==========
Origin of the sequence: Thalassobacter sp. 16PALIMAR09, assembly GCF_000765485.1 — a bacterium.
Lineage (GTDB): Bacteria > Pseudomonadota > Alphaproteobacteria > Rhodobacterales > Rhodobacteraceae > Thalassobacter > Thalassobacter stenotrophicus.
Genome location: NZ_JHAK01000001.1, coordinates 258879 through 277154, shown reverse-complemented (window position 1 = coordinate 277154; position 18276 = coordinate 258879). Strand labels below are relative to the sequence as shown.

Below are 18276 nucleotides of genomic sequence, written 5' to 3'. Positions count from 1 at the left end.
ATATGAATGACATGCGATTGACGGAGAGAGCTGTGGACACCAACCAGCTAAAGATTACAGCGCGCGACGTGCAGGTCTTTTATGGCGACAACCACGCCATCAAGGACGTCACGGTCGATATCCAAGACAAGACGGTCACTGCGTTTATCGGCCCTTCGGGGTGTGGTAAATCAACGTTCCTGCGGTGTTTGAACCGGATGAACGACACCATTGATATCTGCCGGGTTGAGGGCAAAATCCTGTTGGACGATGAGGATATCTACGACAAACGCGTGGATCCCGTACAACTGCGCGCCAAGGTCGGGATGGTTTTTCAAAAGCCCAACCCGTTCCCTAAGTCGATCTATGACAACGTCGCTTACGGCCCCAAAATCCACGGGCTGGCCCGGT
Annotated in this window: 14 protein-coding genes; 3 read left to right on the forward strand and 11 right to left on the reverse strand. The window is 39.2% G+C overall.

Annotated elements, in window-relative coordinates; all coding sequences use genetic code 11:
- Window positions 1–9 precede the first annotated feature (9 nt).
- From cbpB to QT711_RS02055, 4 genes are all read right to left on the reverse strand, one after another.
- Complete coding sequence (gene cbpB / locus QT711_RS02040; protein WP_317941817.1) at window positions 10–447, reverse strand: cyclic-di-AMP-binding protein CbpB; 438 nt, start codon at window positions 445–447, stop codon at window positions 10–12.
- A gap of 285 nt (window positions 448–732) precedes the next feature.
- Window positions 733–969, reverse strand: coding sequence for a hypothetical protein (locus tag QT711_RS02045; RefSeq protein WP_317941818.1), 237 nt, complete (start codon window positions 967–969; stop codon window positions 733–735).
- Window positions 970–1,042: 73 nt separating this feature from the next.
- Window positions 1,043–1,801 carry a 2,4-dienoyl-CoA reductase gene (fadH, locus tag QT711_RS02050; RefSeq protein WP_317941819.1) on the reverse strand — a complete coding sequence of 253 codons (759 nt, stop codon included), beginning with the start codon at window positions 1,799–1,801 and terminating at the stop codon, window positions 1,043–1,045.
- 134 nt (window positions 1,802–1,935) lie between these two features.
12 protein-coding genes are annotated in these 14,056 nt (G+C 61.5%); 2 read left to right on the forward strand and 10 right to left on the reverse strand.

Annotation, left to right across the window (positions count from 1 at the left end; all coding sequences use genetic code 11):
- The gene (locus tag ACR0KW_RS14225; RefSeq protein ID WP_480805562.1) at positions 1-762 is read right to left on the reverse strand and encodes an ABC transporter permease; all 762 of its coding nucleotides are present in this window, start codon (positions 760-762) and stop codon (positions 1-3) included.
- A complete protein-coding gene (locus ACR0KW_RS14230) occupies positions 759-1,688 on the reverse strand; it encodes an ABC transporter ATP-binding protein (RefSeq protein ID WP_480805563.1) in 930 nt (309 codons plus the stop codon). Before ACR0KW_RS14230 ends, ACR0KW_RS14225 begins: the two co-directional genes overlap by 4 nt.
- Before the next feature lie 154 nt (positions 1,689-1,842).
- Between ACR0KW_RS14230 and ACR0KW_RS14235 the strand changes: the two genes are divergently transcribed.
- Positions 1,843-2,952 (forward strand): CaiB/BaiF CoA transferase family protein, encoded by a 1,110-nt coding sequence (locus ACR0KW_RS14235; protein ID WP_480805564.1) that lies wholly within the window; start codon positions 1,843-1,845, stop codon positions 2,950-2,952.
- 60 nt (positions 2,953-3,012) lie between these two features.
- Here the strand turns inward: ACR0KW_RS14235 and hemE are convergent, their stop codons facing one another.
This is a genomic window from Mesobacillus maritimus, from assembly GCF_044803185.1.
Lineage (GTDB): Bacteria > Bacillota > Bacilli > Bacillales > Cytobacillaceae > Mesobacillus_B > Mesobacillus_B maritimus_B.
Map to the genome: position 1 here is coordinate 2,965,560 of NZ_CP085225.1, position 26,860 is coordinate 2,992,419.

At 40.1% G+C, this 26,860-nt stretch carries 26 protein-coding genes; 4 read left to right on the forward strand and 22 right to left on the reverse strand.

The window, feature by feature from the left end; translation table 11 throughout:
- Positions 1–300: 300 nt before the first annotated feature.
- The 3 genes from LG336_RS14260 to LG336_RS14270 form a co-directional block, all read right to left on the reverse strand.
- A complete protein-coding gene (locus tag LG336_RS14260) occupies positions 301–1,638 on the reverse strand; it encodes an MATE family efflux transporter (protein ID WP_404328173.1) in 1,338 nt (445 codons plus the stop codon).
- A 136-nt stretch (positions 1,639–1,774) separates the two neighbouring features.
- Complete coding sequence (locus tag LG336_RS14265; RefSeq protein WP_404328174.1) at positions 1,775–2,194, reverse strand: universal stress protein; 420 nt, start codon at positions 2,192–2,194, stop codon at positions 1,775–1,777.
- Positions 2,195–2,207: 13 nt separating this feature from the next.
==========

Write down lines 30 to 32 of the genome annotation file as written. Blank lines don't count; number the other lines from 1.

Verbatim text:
- Positions 1–300: 300 nt before the first annotated feature.
- The 3 genes from LG336_RS14260 to LG336_RS14270 form a co-directional block, all read right to left on the reverse strand.
- A complete protein-coding gene (locus tag LG336_RS14260) occupies positions 301–1,638 on the reverse strand; it encodes an MATE family efflux transporter (protein ID WP_404328173.1) in 1,338 nt (445 codons plus the stop codon).